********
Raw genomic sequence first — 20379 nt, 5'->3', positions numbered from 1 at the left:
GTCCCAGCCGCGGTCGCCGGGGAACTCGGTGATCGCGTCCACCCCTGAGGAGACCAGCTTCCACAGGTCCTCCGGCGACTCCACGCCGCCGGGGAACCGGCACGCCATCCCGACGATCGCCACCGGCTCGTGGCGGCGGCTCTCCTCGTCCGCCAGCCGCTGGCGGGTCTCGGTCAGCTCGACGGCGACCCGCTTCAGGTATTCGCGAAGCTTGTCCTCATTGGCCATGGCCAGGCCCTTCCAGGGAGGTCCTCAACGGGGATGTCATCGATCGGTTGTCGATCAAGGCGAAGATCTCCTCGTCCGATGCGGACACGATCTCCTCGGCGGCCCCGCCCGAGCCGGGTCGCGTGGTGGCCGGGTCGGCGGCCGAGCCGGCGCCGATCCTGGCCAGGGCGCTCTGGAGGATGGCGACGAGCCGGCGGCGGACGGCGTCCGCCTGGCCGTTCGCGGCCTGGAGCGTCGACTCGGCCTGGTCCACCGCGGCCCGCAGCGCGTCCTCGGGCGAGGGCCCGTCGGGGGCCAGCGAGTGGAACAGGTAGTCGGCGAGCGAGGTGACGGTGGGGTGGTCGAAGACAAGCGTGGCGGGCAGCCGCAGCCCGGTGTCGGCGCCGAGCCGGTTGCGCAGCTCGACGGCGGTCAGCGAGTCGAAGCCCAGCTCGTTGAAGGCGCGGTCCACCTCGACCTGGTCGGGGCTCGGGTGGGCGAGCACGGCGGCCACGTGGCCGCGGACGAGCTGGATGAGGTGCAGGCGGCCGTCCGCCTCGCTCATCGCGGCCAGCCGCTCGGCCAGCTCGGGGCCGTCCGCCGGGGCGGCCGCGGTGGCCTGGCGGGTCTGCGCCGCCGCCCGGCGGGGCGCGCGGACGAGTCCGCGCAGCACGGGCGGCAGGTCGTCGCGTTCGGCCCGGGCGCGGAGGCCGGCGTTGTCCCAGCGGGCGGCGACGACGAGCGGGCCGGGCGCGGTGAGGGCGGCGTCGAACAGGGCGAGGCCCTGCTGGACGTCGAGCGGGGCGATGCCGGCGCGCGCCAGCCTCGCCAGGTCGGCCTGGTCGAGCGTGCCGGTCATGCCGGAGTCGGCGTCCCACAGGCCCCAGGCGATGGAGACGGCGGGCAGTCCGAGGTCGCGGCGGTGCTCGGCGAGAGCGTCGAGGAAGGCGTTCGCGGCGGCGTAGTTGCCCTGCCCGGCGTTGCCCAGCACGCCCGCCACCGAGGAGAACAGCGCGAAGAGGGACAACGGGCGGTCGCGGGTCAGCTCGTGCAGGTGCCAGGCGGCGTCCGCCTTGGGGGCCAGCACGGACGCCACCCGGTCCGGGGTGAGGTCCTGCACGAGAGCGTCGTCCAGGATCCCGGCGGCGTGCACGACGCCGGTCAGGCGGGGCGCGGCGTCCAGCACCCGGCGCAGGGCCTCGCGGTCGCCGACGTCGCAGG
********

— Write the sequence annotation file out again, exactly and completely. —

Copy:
Raw genomic sequence first — 20379 nt, 5'->3', positions numbered from 1 at the left:
GTCCCAGCCGCGGTCGCCGGGGAACTCGGTGATCGCGTCCACCCCTGAGGAGACCAGCTTCCACAGGTCCTCCGGCGACTCCACGCCGCCGGGGAACCGGCACGCCATCCCGACGATCGCCACCGGCTCGTGGCGGCGGCTCTCCTCGTCCGCCAGCCGCTGGCGGGTCTCGGTCAGCTCGACGGCGACCCGCTTCAGGTATTCGCGAAGCTTGTCCTCATTGGCCATGGCCAGGCCCTTCCAGGGAGGTCCTCAACGGGGATGTCATCGATCGGTTGTCGATCAAGGCGAAGATCTCCTCGTCCGATGCGGACACGATCTCCTCGGCGGCCCCGCCCGAGCCGGGTCGCGTGGTGGCCGGGTCGGCGGCCGAGCCGGCGCCGATCCTGGCCAGGGCGCTCTGGAGGATGGCGACGAGCCGGCGGCGGACGGCGTCCGCCTGGCCGTTCGCGGCCTGGAGCGTCGACTCGGCCTGGTCCACCGCGGCCCGCAGCGCGTCCTCGGGCGAGGGCCCGTCGGGGGCCAGCGAGTGGAACAGGTAGTCGGCGAGCGAGGTGACGGTGGGGTGGTCGAAGACAAGCGTGGCGGGCAGCCGCAGCCCGGTGTCGGCGCCGAGCCGGTTGCGCAGCTCGACGGCGGTCAGCGAGTCGAAGCCCAGCTCGTTGAAGGCGCGGTCCACCTCGACCTGGTCGGGGCTCGGGTGGGCGAGCACGGCGGCCACGTGGCCGCGGACGAGCTGGATGAGGTGCAGGCGGCCGTCCGCCTCGCTCATCGCGGCCAGCCGCTCGGCCAGCTCGGGGCCGTCCGCCGGGGCGGCCGCGGTGGCCTGGCGGGTCTGCGCCGCCGCCCGGCGGGGCGCGCGGACGAGTCCGCGCAGCACGGGCGGCAGGTCGTCGCGTTCGGCCCGGGCGCGGAGGCCGGCGTTGTCCCAGCGGGCGGCGACGACGAGCGGGCCGGGCGCGGTGAGGGCGGCGTCGAACAGGGCGAGGCCCTGCTGGACGTCGAGCGGGGCGATGCCGGCGCGCGCCAGCCTCGCCAGGTCGGCCTGGTCGAGCGTGCCGGTCATGCCGGAGTCGGCGTCCCACAGGCCCCAGGCGATGGAGACGGCGGGCAGTCCGAGGTCGCGGCGGTGCTCGGCGAGAGCGTCGAGGAAGGCGTTCGCGGCGGCGTAGTTGCCCTGCCCGGCGTTGCCCAGCACGCCCGCCACCGAGGAGAACAGCGCGAAGAGGGACAACGGGCGGTCGCGGGTCAGCTCGTGCAGGTGCCAGGCGGCGTCCGCCTTGGGGGCCAGCACGGACGCCACCCGGTCCGGGGTGAGGTCCTGCACGAGAGCGTCGTCCAGGATCCCGGCGGCGTGCACGACGCCGGTCAGGCGGGGCGCGGCGTCCAGCACCCGGCGCAGGGCCTCGCGGTCGCCGACGTCGCAGG